Capt. Peter Squicciarini
Capt. Peter Squicciarini is a licensed master mariner and marine safety specialist at the U.S. Coast Guard Atlantic Area Command in Portsmouth, Va. He has worked on towing, passenger, and fishing vessels, and was a safety and compliance manager for an East Coast tug and barge company. He also served in the Navy as a surface ship officer and commanded several warships. He can be reached at firstname.lastname@example.org
Leadership: Set an example
January 17, 2013
This is my inaugural blog for WorkBoat.com. As you
can surmise from the blog title, it is all about safety. As a marine safety
specialist, I hope to provide you and your company with safety tips and
I am also a licensed master mariner. Like many of you,
I have worked for a diverse collection of masters as I progressed up the ranks.
Some have been legendary, for being a good or bad master.
Mariners that are confined on any vessel at sea wants
a captain that knows if you are dead or alive and that what you do makes a
difference. It sounds so simple as to be taken for granted. Each of us has worked
for an indifferent slug that appeared to not give a damn about us. If you have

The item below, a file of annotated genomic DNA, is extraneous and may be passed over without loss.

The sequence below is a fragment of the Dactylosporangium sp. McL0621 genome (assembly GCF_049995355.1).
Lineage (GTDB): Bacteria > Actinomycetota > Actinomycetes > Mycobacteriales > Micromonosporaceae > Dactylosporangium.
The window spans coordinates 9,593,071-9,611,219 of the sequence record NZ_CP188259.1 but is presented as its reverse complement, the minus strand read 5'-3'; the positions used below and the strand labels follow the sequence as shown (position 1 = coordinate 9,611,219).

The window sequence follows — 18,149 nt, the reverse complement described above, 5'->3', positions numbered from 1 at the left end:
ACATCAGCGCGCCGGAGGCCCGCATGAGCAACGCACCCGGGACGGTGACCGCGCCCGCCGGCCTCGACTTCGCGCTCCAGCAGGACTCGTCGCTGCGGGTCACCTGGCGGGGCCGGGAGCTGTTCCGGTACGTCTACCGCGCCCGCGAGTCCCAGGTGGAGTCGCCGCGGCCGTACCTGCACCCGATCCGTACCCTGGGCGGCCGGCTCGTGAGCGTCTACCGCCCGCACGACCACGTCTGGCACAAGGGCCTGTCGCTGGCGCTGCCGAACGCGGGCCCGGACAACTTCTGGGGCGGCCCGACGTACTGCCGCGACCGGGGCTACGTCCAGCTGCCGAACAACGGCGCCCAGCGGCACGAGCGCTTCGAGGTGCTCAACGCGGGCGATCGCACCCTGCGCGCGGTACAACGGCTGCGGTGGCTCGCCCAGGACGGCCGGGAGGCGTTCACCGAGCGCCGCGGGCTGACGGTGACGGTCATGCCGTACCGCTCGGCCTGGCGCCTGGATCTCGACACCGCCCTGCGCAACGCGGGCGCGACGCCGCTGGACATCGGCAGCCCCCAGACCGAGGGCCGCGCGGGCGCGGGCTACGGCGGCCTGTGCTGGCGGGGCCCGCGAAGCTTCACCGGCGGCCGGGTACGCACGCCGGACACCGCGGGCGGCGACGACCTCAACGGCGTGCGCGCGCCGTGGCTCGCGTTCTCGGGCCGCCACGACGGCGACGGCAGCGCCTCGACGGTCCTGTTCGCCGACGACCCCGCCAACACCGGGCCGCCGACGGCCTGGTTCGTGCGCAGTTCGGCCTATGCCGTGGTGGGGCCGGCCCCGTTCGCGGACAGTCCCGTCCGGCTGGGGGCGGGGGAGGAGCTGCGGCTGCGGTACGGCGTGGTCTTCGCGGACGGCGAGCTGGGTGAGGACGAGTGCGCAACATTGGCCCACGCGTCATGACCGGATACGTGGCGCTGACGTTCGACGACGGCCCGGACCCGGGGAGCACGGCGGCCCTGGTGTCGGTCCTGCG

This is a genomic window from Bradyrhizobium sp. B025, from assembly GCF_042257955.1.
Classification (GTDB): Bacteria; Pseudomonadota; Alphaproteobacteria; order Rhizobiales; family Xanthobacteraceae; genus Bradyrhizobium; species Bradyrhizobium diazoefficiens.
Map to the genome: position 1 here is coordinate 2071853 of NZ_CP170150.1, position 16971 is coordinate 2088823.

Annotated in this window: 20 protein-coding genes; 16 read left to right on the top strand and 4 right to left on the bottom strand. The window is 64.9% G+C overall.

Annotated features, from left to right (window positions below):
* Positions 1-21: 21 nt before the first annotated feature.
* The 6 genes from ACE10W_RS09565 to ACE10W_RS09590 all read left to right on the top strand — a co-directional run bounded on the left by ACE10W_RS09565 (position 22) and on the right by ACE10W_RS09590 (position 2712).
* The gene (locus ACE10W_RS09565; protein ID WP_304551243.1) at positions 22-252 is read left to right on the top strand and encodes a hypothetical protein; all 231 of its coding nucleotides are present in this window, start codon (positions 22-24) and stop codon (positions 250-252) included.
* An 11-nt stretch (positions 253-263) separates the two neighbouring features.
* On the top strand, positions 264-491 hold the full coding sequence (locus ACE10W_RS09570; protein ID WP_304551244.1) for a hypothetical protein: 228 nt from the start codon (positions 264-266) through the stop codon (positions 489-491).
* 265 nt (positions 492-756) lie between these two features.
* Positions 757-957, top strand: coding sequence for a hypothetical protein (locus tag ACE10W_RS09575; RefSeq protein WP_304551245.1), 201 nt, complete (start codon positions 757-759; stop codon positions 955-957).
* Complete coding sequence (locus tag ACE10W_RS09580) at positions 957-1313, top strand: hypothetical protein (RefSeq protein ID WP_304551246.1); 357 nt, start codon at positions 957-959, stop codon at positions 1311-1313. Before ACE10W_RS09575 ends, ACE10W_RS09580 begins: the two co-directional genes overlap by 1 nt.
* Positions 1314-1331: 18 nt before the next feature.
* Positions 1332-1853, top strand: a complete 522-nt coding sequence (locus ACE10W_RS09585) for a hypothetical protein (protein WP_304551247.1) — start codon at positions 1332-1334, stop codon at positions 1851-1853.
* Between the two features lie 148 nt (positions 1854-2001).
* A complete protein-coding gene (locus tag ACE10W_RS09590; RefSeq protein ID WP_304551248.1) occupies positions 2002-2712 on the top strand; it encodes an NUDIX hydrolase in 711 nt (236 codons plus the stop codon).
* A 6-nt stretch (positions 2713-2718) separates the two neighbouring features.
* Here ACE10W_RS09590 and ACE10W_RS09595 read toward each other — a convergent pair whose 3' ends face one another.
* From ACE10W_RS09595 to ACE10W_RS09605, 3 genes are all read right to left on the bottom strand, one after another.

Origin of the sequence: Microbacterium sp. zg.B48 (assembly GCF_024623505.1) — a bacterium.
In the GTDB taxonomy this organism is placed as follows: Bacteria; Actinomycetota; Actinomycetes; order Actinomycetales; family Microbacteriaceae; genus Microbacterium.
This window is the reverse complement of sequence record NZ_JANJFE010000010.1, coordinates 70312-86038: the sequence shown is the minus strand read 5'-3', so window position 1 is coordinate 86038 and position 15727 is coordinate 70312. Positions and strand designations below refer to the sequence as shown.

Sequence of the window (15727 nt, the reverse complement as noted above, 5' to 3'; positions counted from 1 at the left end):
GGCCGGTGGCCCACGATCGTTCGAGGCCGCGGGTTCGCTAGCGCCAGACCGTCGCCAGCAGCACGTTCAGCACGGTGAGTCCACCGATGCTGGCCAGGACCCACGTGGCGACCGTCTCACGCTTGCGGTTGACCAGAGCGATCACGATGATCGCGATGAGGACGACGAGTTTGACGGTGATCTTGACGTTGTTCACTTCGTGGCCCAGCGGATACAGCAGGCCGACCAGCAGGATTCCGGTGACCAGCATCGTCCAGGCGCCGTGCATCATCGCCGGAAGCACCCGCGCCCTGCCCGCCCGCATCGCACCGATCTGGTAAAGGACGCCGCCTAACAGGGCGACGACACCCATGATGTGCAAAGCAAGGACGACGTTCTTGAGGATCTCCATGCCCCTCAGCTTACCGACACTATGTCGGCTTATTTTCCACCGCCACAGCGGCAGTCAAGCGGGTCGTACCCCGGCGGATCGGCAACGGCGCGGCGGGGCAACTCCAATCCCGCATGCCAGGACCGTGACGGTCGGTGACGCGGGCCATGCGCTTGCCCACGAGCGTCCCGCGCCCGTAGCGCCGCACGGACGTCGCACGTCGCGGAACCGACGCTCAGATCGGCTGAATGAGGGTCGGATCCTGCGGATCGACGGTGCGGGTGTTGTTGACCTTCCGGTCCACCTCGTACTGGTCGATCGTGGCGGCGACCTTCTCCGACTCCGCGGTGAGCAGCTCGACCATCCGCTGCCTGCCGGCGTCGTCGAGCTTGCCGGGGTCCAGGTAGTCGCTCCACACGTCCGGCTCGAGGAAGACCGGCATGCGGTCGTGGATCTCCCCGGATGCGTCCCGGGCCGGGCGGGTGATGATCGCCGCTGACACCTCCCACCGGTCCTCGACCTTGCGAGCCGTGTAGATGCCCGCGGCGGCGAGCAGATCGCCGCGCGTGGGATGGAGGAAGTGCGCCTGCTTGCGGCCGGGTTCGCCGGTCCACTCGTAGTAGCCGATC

not had such an experience, then consider yourself lucky.
We liked to see a captain that went out on deck,
maybe pitched in, or just wanted to see how we were doing. He would ask what
was going on and listened to what you might have to say. You learned to trust
each other. When you’re the captain you hear the damnedest things by just
Mr. Brownne was the janitor in corporate
headquarters at a tug company I worked at. He walked around every day emptying everyone’s
wastebasket. He knew what you were working on and all about your family. That
was in contrast to the CEO on the upper floor who probably had little idea who
I was or what I did. Mr. Brownne was a leader by walking around. The CEO missed
When I was commanding officer of a Navy ship, I
learned that nobody was going to die for you if they didn’t know you. In towboats
some masters and mates spend their entire hitch between the wheelhouse,
stateroom, head, and the galley refrigerator. The rest of the boat is foreign
territory. They have no idea about engineering or if the boat is clean or
dirty. The only time you see these guys is when they stick their head out of
the wheelhouse and curse at you. Leadership really counts during the last minutes
of a crisis.
Get your heads out of the refrigerator and walk
around. You’ll know your crew and boat better, and your body fat will be
reduced for your next license renewal.
That’s the difference between a good captain and a